Philip A. Barker, McGill University

Neurology and Neurosurgery Professor Montreal, Quebec phil.barker@mcgill.ca Office: (514) 398-3064

Bio/Research

The Barker laboratory studies cell surface receptors and signaling pathways that regulate life and death decisions in the normal nervous system and in cancer. The goal of the lab is perform relevant and significant science that will benefit human health and to provide a superb training environmen...

Click to Expand >>

Bio/Research

The Barker laboratory studies cell surface receptors and signaling pathways that regulate life and death decisions in the normal nervous system and in cancer. The goal of the lab is perform relevant and significant science that will benefit human health and to provide a superb training environment for enthusiastic trainees who are keen to pursue a career in biomedical research.

One main area of interest in the Barker lab concerns a family of secreted factors called the neurotrophins. The four members of this family that are expressed in animals play crucial roles in the development and maintenance of the nervous system. One of the cell surface receptors for the neurotrophins that is termed the p75 neurotrophin receptor (or p75NTR) activates a form of cellular suicide known as apoptosis that is important for neuronal loss after injury. Interestingly, p75NTR is important for neuron growth process outgrowth as well as several other important functions.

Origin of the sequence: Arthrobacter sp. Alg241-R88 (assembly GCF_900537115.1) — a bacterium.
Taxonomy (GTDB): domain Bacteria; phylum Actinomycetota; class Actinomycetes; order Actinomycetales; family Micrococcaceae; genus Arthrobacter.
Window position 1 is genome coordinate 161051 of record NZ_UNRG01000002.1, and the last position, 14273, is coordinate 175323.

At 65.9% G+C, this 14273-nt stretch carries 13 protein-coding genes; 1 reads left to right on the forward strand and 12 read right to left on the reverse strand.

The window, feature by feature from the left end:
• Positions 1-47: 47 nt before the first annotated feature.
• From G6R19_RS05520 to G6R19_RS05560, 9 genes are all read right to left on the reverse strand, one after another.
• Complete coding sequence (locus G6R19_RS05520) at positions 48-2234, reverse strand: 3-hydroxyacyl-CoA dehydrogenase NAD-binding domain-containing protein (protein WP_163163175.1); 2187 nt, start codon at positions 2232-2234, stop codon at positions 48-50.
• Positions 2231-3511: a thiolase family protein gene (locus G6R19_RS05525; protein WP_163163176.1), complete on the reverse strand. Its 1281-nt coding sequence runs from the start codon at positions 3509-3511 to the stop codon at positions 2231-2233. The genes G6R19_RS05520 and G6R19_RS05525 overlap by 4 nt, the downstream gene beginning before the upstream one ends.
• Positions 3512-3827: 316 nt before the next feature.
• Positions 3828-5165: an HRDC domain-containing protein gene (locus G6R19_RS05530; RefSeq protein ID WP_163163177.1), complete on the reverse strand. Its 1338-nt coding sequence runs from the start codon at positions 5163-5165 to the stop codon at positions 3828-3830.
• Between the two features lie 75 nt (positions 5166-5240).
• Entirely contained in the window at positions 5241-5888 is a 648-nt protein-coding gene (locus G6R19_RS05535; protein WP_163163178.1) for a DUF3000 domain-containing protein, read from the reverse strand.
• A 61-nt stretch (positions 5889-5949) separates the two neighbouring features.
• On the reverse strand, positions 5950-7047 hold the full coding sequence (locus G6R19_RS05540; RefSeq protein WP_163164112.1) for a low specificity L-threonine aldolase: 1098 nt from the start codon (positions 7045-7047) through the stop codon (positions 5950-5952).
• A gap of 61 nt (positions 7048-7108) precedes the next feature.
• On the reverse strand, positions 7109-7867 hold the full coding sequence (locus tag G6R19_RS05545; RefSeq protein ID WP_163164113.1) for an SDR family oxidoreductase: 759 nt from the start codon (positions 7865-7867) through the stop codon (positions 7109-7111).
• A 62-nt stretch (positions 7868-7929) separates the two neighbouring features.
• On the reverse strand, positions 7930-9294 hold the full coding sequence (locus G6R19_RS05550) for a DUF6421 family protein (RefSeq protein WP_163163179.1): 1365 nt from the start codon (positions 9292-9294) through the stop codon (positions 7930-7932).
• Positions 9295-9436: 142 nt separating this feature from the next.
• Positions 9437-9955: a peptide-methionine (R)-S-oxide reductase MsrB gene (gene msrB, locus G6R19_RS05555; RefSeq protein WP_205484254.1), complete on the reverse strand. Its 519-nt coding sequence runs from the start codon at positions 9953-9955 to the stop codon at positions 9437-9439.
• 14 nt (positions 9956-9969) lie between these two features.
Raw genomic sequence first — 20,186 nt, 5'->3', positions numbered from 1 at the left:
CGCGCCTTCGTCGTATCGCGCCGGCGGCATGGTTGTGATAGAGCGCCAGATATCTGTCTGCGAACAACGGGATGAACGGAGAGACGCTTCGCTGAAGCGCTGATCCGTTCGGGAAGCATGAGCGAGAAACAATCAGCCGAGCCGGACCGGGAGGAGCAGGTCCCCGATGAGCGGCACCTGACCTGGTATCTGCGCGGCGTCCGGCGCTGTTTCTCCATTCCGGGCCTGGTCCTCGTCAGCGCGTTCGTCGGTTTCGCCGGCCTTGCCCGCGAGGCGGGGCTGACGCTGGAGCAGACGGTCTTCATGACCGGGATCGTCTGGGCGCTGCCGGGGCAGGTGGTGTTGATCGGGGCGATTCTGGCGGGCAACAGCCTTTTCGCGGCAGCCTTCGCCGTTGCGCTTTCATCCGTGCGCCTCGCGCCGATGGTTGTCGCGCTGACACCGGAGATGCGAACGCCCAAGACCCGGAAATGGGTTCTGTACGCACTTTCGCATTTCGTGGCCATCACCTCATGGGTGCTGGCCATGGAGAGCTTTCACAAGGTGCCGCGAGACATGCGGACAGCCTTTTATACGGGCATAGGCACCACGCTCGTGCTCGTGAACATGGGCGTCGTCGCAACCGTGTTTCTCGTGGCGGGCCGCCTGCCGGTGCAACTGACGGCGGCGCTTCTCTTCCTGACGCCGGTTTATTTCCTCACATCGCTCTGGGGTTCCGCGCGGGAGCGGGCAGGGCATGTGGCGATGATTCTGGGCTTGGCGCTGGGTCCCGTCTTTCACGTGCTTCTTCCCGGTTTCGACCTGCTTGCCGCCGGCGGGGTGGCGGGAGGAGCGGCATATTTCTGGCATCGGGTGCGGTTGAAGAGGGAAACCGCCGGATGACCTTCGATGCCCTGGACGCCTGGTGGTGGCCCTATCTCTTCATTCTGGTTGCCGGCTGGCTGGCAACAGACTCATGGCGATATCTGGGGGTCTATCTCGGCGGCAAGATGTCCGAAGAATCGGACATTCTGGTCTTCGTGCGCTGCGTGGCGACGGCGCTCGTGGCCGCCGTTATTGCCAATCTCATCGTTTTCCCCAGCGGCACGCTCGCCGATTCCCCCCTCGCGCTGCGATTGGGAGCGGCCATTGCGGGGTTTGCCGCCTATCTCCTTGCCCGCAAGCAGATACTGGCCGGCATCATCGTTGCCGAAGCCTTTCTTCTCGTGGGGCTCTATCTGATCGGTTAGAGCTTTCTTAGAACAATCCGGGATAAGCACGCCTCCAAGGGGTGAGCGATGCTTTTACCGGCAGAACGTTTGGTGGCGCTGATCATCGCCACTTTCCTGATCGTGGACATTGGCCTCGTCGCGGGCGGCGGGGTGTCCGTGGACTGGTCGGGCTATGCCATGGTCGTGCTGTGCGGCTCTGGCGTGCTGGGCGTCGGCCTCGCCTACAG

p75NTR actions have been implicated in neuronal dysfunctions that range from Alzheimer’s disease to amyotrophic lateral sclerosis (ALS) to the irreversible damage that occurs after spinal cord damage. Understanding the molecular details of p75NTR function is a central goal of the Barker lab.

The Barker lab also studies a group of proteins termed the inhibitors of apoptosis (IAPs). The IAPs were initially characterized for their ability to block cell death but for most members of this family, the molecular mechanisms that regulate this function have remained obscure. Determining the cellular function of these proteins may be important for treating malignancies since IAPs are over-expressed in cancer and are widely believed to support cancer cell survival. The Barker lab is using a number of in vivo and in vitro model system to identify the physiological roles of the IAPs, to understand how they participate in signaling cascades in normal cells, and to determine how their function contributes to cancer progression.

The other main area that the lab focuses on revolves around the LGI family, a poorly characterized family of secreted proteins that have important roles in neuronal development and maintenance. LGI1 (for leucine-rich, glioma inactivated 1) was originally identified as a potential tumor suppressor but subsequent studies showed that mutations in LGI1 cause a type of epilepsy in humans. Precisely how LGI1 and related factors contribute to neuronal function remains unknown. The Barker lab has recently identified a cell surface receptor (termed NgR1) present on neurons that binds LGI1 and is now using a combination of biochemistry, physiology and genetics to determine how LGI1 activates cell surface receptors to signal to the interior of the cell.



Click to Shrink <<

Links